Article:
The complex process by which a single-celled zygote develops into a viable embryo is nothing short of a miraculous wonder of the natural world. Elucidating how this process is orchestrated in humans has long eluded the grasp of scientists due to ethical and practical limitations. Thankfully, pluripotent stem cells that resemble early developmental cell types possess the ability to mimic specific embryonic events. As such, murine and human stem cells have been leveraged by scientists to create in vitro models that aim to recapitulate different stages of early mammalian development. Here, we examine the wide variety of stem cell-based embryo models that have been developed to recapitulate and study embryonic events, from pre-implantation development through to early organogenesis. We discuss the applications of these models, key considerations regarding their importance within the field, and how such models are expected to grow and evolve to achieve exciting new milestones in the future.

Over the past few decades, there have been few advancements in the fields of developmental biology and stem cell biology that have been more exciting than studies of human pluripotent stem cells (hPSCs). Through these studies, it has become appreciated that the availability of hPSCs opens up previously inaccessible phases of early human development to experimental studies. Understanding human development has been historically challenging primarily due to ethical limitations in studying human embryonic tissues, but also due to differences in the developmental dynamics between humans and typically used model species such as mice. As such, the availability of hPSCs has ignited the field, providing the means to develop in vitro models of human development that offer experimental controls while preserving human relevancy. Using such stem cell-based embryo models (‘embryoids’), researchers now have convenient and powerful experimental tools that can be used to uncover the complex symphony of molecular and cellular events that occur during human development.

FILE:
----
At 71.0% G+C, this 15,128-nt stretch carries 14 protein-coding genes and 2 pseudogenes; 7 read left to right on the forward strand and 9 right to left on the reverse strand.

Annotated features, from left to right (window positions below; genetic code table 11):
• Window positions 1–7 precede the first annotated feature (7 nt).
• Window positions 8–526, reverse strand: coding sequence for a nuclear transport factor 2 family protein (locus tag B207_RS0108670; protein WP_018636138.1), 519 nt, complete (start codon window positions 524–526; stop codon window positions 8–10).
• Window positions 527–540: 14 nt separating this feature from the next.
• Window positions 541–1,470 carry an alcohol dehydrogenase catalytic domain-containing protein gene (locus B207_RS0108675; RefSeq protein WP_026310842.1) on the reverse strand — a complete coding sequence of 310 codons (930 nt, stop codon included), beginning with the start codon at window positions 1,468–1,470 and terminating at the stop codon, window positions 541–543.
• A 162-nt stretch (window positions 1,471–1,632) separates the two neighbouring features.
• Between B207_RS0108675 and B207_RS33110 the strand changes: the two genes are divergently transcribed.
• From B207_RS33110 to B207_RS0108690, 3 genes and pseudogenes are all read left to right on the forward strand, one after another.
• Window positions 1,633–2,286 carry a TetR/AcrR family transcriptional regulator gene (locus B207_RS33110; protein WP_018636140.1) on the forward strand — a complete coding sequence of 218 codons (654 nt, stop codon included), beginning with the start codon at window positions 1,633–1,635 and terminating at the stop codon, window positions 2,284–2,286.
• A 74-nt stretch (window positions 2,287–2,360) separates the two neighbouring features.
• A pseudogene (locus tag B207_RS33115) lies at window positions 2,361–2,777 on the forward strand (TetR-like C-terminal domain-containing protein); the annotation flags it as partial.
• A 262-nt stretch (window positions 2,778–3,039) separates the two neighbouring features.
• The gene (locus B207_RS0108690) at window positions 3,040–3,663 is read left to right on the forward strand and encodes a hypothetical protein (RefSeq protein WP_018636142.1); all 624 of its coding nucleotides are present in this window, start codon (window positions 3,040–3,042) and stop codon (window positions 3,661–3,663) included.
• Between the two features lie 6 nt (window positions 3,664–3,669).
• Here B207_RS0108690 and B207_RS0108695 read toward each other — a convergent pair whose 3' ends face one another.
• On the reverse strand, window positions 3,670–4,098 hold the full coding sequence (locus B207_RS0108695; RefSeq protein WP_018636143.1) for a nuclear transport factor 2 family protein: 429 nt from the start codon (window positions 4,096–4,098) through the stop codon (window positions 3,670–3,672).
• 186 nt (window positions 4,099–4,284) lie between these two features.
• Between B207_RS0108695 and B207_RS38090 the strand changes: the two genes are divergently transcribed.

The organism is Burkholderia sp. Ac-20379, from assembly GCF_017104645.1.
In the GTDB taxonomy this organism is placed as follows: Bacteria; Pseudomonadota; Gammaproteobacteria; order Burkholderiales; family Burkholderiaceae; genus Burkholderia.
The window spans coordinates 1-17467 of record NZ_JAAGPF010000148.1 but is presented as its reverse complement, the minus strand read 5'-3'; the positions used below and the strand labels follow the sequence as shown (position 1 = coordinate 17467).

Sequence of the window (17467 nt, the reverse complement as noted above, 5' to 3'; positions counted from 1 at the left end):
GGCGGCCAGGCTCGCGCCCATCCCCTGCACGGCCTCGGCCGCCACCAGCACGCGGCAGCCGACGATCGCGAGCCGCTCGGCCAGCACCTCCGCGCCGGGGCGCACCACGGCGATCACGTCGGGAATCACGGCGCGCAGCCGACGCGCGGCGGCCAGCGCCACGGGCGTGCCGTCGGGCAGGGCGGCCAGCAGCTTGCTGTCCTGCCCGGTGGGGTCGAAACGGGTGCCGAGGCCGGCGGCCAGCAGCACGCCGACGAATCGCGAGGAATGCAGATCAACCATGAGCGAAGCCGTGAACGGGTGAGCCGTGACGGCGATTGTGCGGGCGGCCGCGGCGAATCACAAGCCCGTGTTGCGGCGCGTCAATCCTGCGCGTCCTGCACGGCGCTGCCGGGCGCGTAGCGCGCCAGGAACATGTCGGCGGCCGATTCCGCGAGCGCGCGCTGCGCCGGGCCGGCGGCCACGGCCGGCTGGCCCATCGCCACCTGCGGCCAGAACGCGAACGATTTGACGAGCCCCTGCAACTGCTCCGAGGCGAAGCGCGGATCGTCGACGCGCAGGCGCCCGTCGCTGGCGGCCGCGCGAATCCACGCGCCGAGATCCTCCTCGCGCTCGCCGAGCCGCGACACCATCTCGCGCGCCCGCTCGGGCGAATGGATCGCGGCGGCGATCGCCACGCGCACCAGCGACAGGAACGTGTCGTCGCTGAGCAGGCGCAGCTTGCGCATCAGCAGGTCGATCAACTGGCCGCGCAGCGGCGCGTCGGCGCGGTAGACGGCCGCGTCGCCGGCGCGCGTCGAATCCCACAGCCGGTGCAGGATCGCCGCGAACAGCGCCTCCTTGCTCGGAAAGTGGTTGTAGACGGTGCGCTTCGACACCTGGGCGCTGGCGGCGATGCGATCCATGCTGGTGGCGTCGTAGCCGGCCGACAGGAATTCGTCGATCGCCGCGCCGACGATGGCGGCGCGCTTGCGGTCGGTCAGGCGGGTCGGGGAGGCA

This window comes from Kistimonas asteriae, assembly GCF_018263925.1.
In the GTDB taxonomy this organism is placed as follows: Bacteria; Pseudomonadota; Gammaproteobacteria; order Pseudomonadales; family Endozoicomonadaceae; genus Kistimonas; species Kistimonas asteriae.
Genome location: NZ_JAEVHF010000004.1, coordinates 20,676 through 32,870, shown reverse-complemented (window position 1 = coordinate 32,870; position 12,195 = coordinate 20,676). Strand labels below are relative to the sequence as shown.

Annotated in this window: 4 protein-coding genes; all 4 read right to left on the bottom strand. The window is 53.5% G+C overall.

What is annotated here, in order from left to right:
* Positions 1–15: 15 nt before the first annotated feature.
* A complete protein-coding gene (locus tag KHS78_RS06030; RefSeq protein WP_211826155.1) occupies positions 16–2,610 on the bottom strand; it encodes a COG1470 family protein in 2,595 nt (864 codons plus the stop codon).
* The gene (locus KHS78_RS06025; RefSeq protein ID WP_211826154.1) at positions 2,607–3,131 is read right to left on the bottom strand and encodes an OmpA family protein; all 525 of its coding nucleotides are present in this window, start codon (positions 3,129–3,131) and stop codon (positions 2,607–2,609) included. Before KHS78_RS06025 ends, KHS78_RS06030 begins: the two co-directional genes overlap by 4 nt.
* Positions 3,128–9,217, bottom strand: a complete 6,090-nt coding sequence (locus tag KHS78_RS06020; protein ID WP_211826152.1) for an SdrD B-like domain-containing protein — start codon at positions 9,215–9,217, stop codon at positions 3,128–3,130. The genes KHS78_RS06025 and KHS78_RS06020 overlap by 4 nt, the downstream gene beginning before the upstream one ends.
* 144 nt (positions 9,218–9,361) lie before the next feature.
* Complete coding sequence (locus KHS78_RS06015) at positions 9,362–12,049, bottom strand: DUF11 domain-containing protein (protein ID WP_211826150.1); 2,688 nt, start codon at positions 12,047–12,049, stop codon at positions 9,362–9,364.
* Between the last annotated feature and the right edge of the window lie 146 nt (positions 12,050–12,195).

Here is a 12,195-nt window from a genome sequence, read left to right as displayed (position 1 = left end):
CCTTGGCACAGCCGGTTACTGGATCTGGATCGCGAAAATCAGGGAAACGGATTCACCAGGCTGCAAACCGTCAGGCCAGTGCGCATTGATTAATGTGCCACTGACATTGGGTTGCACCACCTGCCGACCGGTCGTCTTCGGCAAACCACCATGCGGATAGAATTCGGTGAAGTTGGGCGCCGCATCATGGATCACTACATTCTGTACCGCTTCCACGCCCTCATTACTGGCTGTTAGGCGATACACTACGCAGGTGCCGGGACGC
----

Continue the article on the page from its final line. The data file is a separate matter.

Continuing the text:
In this Review, we first detail the various types of stem cells that have been used in the development of different embryoids. We then highlight how these models have been applied to study various stages of early mammalian development, from pre-implantation blastocyst formation and gastrulation through to the early stages of organogenesis, and their limitations. Finally, we highlight some of the challenges and future directions for the field.